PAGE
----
Buying Guide for Your New Scooter

If skyrocketing fuel prices have you weighing the pros and cons of mass transportation, don’t purchase that bus pass just yet. Scooters are quickly becoming a common site on city streets as a smart alternative to gas guzzling SUVs. A scooter is stylish, gets 70 – 100 miles to the gallon and is eco-friendly to boot, but where do you start? Most people can’t afford to throw away $2000- $3000 so research as you would if you were purchasing a car. Unlike buying a car, you probably won’t have limitless first hand experiences from friends and family to learn from, but if you do your homework buying a scooter can be economically and environmentally rewarding and just plain fun.

Getting started.

Where will you be driving your scooter? Will you be mostly on side roads that don’t exceed 40 mph? Or will you be using your scooter to get you to and from work and might need a little extra oomph to keep up with traffic. Don’t let the requirement for a motorcycle license keep you from going bigger if you think you need it. In fact, the Motorcycle Safety Course is a good idea for all scooter riders.

Will you want to carry a passenger? What is the anticipated maximum driver and passenger weight? Not all scooters are passenger capable. Keep in mind that a 50cc may very well be able to carry more than a 125cc so read the specifications for the scooters you’re considering very carefully.

How much cargo will you need to carry? If the trunk under the seat typical on most scooters isn’t enough, a cargo rack becomes a necessary addition. Make sure the scooter you’re researching can accommodate an add-on rack or top box.

Narrowing it down.

Which scooter should I buy? Only you know this. No matter what you choose, there is always some risk in making a purchase. You are the one who must determine how much risk you can accept for the money available to spend. Stick to major brands with a proven track record of reliability. A few you’ll want to research: Aprilia, Piaggio, Honda and Yamaha. All have dependable, stylish models – some better suited for your needs than others. Test drive them and go through this checklist: If you’re using it for commuting to work, is the seat comfortable enough for the trip? Do your feet comfortably reach the ground? Can you physically handle the weight and easily maneuver the scooter forward and back while seated? Ultimately, buy something that makes you feel good!

Scan message boards – but with caution! People become REALLY attached to their scooters. I strongly encourage visiting scooter message boards for some great information, but keep in mind that information can (and probably will) be biased. If what you want meets your criteria and YOU like it, then get it. Certainly, if there is overwhelming opinion about one specific scooter or aspect of a scooter, I would seriously weigh that into my final decision.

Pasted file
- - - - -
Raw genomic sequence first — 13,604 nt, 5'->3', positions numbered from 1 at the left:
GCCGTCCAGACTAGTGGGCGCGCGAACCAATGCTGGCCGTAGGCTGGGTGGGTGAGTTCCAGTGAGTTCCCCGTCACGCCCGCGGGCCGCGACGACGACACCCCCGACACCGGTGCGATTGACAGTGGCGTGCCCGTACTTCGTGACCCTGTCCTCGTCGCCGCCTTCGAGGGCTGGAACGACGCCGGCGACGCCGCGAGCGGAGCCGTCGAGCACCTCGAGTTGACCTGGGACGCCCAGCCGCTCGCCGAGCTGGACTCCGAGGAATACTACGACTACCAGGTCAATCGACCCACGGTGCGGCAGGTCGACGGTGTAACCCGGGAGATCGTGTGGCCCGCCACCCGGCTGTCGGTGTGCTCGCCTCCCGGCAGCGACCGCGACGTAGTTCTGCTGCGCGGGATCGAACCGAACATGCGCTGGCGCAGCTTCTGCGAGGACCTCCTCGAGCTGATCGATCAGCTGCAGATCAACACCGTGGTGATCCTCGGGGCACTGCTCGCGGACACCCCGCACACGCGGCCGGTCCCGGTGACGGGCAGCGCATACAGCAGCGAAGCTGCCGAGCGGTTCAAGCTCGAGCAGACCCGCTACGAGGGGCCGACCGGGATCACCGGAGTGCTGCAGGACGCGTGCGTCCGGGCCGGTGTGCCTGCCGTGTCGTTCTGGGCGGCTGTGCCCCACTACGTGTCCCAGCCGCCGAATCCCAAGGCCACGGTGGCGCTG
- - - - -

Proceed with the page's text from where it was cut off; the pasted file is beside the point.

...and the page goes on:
I’ve found some cheap scooters online and available for mail order. Are these ok? There are a lot of cheap places online to buy scooters, but remember you get what you pay for. Unless you’re a mechanic and can expertly service your machine it’s wise to steer away from online scooter merchants. It’s not going to be easy to get spare parts or maintenance by emailing the company overseas where you bought your scooter. Lots of new scooter owners “buy down” and find later they need more power, cargo, passenger room, etc. and trade in their relatively new machine for something bigger. Be on the lookout for these deals. Another advantage of doing business with a reliable dealer is the possibility of finding a good used scooter at the dealership if you’re still not convinced you want to spend the money on a brand new one.

You’ve found the scooter of your dreams – now what?

Seriously think about taking a Motorcycle Training Course even if your state doesn’t require it. People in cars are not always looking out for you and any tips or extra training you can get will serve you well.

Protection equipment is a must. A helmet may or may not be required by your state, but should be a given. You’ll also want to look at getting gloves, eye protection and an armored riding jacket.

Get insurance. It may be required in your state, but if it isn’t – get it anyway. A decent insurance policy will only run about $100 a year – definitely worth the price considering potential theft, vandalism and accidents.

Scooter alarms are available for around $100 if you want added protection. Some people seem to think these are toys and it’s possible to come out of the grocery store to find three kids hanging off your shiny, new scoot as if it were an amusement ride you stick a quarter into. If you don’t want to go so far as that – there are grip locks that will help keep your scoot safe. These attach to the throttle and handbrake and serve as more of a theft deterrent. If a thief sees anything that will keep him from making a quick get-away, he’ll probably pass it by.

Anything Else?

HAVE FUN and BE CAREFUL. Get involved in your local scooter scene. Check online for local scooter clubs. No other vehicle is such an extension of its owner’s personality – trick it out and make it your own! Last, but not least, don’t be afraid – chances are you’ll be the first one in your circle to take the plunge and buy one, but after they see you fill up for $3, you probably won’t be the last.

Leave a Reply

Your email address will not be published. Required fields are marked *

+ eight = 9